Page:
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Royal Portraits and Velázquez


Royal portraits were like the Tinder of 1st century court life in Europe. Painters were paid to make royals look more capable and more divine than they were. Velázquez painted the royals capably in his Las Meninas but he clearly had an affinity for the common man too.

Complete Video Script

[81, Luxembourg Gardens, Paris] As Europe's nations grew bigger, many centralized around an old reliable institution — the monarchy. This was the era of Europe's great kings and queens. They claimed their authority came directly from God — by "divine right" — and that their power was "absolute."

[82, Prince Balthasar Carlos on Horseback, 1635, Velàzquez, Prado Museum, Madrid] Through the ages, portraits had been one of the ways royals showed off their power and their divine right to rule. They hired Europe's best artists to paint them in all their glory from the powerful Renaissance royals and rulers of France… Spain…Venice…to England. Baroque artists captured the over-the-top style of the age. By then, Europe was ruled by a handful of powerful families who used such portraits to stay in touch and, like Baroque dating apps, to arrange marriages. And court painters pulled out all the stops: from making young princes look impossibly good on a horse to making a mere mortal look as divine as can be.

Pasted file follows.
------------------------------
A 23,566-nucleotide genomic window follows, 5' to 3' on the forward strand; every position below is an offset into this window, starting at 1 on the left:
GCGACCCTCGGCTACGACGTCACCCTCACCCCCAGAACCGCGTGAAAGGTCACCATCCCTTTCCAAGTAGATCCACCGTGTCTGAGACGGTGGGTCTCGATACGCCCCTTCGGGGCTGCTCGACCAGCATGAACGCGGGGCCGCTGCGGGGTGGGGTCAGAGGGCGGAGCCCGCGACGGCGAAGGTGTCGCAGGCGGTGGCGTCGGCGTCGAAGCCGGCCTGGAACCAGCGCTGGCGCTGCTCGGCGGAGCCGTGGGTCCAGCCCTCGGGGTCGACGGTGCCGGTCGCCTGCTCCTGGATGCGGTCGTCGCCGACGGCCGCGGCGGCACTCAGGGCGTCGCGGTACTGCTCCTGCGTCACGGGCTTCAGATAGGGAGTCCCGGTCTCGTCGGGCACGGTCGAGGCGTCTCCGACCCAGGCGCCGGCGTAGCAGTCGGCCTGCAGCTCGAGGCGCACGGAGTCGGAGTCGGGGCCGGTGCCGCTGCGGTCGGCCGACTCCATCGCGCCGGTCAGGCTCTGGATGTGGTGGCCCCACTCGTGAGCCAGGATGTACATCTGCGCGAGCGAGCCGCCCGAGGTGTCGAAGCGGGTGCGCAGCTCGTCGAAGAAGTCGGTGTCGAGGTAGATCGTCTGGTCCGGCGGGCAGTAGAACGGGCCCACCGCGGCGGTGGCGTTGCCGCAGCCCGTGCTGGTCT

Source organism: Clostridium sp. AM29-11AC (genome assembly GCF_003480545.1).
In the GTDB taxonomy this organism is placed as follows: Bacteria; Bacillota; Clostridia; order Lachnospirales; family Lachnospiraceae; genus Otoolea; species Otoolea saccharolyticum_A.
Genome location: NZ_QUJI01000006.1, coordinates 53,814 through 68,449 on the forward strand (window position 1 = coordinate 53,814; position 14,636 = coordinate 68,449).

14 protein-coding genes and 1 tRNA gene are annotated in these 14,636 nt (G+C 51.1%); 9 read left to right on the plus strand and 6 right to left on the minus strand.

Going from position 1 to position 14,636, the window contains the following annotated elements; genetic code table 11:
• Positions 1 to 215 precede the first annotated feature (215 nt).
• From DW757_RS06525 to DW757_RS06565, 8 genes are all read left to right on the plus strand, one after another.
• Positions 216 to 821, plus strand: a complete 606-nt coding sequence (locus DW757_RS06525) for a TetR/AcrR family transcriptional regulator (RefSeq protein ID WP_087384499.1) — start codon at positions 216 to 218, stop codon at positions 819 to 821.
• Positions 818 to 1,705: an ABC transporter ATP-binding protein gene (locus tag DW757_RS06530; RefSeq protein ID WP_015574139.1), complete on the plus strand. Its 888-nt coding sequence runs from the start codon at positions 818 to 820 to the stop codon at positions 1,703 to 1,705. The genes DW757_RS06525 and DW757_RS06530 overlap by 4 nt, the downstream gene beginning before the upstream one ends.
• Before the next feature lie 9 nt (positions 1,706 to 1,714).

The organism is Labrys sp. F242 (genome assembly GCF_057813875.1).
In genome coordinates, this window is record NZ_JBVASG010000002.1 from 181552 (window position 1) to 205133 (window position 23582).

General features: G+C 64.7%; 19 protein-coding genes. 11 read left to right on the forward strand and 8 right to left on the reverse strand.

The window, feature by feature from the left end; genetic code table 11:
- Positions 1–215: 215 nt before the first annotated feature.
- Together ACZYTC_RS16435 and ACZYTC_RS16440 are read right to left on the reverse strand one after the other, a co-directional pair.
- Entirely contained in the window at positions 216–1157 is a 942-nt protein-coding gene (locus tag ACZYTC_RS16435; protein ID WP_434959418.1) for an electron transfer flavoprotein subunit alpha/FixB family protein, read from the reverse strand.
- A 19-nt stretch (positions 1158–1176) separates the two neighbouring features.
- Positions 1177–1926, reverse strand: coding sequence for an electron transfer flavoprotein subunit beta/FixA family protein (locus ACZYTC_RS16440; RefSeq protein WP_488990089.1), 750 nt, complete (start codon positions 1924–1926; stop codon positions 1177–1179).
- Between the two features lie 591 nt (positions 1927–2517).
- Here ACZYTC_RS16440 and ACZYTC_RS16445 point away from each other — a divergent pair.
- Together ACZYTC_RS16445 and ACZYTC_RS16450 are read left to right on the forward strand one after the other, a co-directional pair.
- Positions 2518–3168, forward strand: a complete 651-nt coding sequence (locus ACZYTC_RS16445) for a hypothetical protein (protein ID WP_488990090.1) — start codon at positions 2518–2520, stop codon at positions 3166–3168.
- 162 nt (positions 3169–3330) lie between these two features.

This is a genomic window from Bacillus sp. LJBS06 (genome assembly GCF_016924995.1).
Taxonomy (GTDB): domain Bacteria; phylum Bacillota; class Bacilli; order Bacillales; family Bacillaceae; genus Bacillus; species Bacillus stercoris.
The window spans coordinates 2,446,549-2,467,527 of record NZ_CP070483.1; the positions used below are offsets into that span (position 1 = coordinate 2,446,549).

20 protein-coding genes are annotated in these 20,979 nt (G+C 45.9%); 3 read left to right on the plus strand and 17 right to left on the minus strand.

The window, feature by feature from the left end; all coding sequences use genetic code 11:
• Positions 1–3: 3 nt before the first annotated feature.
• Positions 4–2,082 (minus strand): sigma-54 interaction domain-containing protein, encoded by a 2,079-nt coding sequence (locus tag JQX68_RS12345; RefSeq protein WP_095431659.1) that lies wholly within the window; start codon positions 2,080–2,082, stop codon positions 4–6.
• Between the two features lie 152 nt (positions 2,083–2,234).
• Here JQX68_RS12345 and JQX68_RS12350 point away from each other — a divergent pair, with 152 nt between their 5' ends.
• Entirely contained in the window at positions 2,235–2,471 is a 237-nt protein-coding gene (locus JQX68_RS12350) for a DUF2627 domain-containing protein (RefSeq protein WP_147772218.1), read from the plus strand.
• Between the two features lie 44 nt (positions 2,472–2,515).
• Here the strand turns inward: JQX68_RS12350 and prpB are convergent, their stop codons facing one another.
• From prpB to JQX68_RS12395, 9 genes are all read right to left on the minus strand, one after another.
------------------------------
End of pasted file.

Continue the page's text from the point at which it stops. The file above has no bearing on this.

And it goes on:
[83, Diego Velázquez, 1599–1660] Diego Velázquez was one of the greatest portrait artists. A virtual court photographer, he was the Spanish master of realism. As well as standard portraits of the Spanish king and queen, Velázquez loved to keep it real with behind-the-scenes glimpses of the rest of the court — their cute kids…even the court jester.

[84, Las Meninas, 1656, Velázquez] In this masterpiece, the artist paints himself at work on a portrait as a princess and her servants look on. The unique perspective — notice how they're all looking out — is ambiguous. Perhaps they're looking toward the king and queen as they pose — who'd be standing right where we are as viewers. The royal couple can actually be seen reflected in the mirror at the back of the room. With his mastery of realism, Velázquez created a wonderfully 3-D world where Spain's royal court comes to life — as if you could step right through the canvas and into their lives.

[85] Beyond royal portraits, Velázquez gave life to everything he touched: dramatic bible stories…astonishingly realistic classical scenes…graceful nudes…and great moments in history…all infused with his affinity for the common man.

[86, The Triumph of Bacchus, 1629, Velázquez, Prado Museum, Madrid] With his mastery of unvarnished realism, he could turn a Greek myth into a candid group-selfie in a blue-collar bar. Bacchus, the god of wine, joins a bunch of tipsy Spanish peasants. The radiant god sits on the left, gritty peasants to the right, and uniting the two halves is the kneeling man being crowned by the ultimate hedonist. The center of the composition? The cup of wine, of course.